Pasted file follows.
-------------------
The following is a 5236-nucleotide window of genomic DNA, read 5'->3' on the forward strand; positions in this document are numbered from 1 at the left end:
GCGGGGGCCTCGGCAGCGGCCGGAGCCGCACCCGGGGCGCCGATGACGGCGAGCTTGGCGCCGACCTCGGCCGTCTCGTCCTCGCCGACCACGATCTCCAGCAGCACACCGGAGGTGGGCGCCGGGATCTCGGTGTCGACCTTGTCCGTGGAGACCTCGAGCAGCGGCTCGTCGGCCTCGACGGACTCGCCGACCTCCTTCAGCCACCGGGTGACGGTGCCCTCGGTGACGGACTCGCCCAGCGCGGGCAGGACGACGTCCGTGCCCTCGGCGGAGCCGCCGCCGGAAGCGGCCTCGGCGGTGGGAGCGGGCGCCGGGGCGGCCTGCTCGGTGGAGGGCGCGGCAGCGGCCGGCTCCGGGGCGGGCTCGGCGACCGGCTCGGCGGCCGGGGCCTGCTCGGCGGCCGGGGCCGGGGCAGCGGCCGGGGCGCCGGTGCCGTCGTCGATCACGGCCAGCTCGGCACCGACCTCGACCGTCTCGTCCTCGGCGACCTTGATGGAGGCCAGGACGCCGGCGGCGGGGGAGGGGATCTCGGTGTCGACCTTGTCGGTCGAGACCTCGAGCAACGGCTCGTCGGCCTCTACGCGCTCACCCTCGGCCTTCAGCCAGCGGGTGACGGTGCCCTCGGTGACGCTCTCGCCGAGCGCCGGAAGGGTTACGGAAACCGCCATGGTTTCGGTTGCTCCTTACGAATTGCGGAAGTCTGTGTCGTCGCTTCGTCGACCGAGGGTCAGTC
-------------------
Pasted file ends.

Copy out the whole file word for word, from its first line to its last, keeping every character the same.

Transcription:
The following is a 5236-nucleotide window of genomic DNA, read 5'->3' on the forward strand; positions in this document are numbered from 1 at the left end:
GCGGGGGCCTCGGCAGCGGCCGGAGCCGCACCCGGGGCGCCGATGACGGCGAGCTTGGCGCCGACCTCGGCCGTCTCGTCCTCGCCGACCACGATCTCCAGCAGCACACCGGAGGTGGGCGCCGGGATCTCGGTGTCGACCTTGTCCGTGGAGACCTCGAGCAGCGGCTCGTCGGCCTCGACGGACTCGCCGACCTCCTTCAGCCACCGGGTGACGGTGCCCTCGGTGACGGACTCGCCCAGCGCGGGCAGGACGACGTCCGTGCCCTCGGCGGAGCCGCCGCCGGAAGCGGCCTCGGCGGTGGGAGCGGGCGCCGGGGCGGCCTGCTCGGTGGAGGGCGCGGCAGCGGCCGGCTCCGGGGCGGGCTCGGCGACCGGCTCGGCGGCCGGGGCCTGCTCGGCGGCCGGGGCCGGGGCAGCGGCCGGGGCGCCGGTGCCGTCGTCGATCACGGCCAGCTCGGCACCGACCTCGACCGTCTCGTCCTCGGCGACCTTGATGGAGGCCAGGACGCCGGCGGCGGGGGAGGGGATCTCGGTGTCGACCTTGTCGGTCGAGACCTCGAGCAACGGCTCGTCGGCCTCTACGCGCTCACCCTCGGCCTTCAGCCAGCGGGTGACGGTGCCCTCGGTGACGCTCTCGCCGAGCGCCGGAAGGGTTACGGAAACCGCCATGGTTTCGGTTGCTCCTTACGAATTGCGGAAGTCTGTGTCGTCGCTTCGTCGACCGAGGGTCAGTC